Back to School for Trent: Architectural Sketching 101

Here at Menno S. Martin we encourage all of our staff to keep learning and building their skills. Our renovation industry is always changing and evolving and it’s important to stay on top of what’s happening.

This fall, I decided it was time for me to brush up on some skills too. I’m taking a sketching course and going back to the roots of how I started in my profession!

old barrels in the original Seagram Warehouse

29 years ago, when I first started working at Menno S. Martin, I used to draw everything by hand. I drew a rendering of St. Paul’s Cathedral when I was in college, many years ago. It still hangs in my office today. But years of computer-based floor plans and architectural drawing has dulled my senses for pencil and paper drawing.

ink drawing of St. Paul's Cathedral
ink drawing of St. Paul’s Cathedral

So far, in my six-week course taught by Brenda Murray, I’ve relearned how to draw one-point, two point and three point perspective. More importantly, I’ve had to retrain my brain to see space differently. I spend all my time designing renovations & editions based on what I see and imagine from my mind. I’ve discovered that I’m very good at making up my own perspective!

Brookfield Place, Toronto

Sketching is helping me to focus on what I see in a building or interior space rather than what I think it will look like in a flat architectural drawing.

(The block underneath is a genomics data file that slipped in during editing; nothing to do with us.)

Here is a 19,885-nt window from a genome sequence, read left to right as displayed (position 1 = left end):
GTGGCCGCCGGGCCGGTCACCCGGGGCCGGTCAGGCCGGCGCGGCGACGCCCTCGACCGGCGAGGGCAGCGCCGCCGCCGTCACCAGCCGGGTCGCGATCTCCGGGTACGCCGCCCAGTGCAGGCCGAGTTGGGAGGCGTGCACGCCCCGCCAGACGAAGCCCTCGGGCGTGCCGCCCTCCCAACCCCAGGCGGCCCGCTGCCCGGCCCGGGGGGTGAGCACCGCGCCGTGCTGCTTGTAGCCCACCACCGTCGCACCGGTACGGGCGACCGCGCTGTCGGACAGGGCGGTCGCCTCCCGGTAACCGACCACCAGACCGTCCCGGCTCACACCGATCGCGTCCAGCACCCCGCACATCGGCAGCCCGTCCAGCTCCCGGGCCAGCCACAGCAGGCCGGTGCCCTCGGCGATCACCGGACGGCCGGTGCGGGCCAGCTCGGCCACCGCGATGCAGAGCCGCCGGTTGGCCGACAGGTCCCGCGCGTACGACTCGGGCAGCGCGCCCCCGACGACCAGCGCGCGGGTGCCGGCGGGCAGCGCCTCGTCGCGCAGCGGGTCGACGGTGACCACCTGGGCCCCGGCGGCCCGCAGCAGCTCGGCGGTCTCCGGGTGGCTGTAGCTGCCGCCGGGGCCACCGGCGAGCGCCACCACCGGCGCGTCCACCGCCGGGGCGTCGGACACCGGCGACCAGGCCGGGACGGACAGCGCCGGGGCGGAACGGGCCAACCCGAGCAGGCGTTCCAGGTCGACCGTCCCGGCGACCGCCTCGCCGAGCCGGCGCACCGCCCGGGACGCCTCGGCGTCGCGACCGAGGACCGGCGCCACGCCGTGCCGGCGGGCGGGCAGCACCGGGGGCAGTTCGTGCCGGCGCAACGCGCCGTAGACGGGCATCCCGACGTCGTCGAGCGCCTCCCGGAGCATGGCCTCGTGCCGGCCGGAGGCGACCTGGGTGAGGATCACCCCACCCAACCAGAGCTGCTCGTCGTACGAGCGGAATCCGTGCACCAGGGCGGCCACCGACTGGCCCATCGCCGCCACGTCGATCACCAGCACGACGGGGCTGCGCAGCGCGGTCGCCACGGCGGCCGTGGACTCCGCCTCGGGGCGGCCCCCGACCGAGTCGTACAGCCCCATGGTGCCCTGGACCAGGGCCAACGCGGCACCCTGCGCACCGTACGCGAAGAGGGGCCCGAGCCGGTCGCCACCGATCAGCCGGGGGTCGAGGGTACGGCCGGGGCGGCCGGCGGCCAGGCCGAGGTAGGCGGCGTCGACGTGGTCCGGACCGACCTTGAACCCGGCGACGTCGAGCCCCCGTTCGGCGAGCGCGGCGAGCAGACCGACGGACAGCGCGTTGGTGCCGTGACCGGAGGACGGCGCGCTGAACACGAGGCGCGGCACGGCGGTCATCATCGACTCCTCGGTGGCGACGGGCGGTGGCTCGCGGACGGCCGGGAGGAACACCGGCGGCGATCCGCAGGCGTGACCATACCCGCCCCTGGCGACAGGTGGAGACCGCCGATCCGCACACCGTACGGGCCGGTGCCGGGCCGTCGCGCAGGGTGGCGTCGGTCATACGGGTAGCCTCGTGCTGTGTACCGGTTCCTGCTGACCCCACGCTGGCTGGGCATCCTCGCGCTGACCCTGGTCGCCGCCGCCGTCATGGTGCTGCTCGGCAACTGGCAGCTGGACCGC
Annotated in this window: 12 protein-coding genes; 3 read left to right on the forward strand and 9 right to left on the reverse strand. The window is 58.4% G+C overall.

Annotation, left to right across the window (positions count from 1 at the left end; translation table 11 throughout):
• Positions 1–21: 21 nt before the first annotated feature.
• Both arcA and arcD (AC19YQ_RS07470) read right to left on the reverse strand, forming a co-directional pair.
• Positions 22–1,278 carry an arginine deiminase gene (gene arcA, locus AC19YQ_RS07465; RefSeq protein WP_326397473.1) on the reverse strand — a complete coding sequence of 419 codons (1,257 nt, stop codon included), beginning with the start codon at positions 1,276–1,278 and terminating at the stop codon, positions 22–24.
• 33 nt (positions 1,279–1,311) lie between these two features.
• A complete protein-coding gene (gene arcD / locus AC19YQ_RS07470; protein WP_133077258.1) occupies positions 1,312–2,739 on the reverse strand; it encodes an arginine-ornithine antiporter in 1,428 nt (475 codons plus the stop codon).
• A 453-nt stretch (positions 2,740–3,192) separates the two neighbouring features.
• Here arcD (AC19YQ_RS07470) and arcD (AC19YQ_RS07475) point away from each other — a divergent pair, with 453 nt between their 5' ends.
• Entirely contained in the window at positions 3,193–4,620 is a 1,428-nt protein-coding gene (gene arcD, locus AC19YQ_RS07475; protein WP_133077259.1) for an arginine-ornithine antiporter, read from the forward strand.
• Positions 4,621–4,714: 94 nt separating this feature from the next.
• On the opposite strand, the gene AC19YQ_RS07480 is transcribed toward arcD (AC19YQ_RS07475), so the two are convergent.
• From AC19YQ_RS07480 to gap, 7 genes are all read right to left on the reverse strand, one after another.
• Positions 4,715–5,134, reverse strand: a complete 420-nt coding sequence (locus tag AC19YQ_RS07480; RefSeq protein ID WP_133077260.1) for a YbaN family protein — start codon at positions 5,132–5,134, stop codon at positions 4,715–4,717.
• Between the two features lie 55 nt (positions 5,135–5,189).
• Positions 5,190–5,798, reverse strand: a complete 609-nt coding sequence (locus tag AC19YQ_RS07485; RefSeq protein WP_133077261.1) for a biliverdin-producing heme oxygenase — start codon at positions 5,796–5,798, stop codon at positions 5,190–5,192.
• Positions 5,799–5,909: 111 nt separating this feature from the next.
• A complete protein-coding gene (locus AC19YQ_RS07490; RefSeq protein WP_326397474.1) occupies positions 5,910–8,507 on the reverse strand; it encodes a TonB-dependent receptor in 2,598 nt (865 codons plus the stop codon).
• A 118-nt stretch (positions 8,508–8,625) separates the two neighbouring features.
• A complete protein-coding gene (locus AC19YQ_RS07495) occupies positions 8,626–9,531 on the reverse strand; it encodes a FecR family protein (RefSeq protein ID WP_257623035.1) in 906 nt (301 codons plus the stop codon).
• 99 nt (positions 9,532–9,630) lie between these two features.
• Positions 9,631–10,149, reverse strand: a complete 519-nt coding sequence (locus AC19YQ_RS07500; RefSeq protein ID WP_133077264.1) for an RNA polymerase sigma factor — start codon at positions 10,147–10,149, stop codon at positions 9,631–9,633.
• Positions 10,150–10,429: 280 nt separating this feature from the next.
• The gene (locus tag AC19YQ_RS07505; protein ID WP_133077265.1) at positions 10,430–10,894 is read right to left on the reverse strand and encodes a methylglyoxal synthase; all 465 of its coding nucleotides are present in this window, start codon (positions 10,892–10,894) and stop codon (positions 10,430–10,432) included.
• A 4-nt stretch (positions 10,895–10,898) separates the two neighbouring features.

Sketching is a little bit like slow motion photography. I’m capturing all the interesting angles, corners, soaring ceilings, symmetrical windows and crooked stairs. Unlike the time it takes to make a quick photograph, sketching gets me to slow down. It forces me to look and really SEE what I’m looking at.

I’m rediscovering a passion for drawing I had almost forgotten. While sketching, I can zone in on a particular part of a building and uniquely frame how I want to capture or draw it. As I get more practiced, I can add my own artistic flair to my sketches.

Many of my clients find it very challenging to visualize what a flat plan drawing will look like in real 3-D life. When I draw simple sketches during a meeting it helps them to get a better sense of what a plan would look like as a space meant for living.

Sketching every week has been a good reminder that learning (and re-learning) should always be fun!

I’ll be posting my sketching progress on Instagram – follow renosbymenno to see how I progress. Or, if I make any progress at all!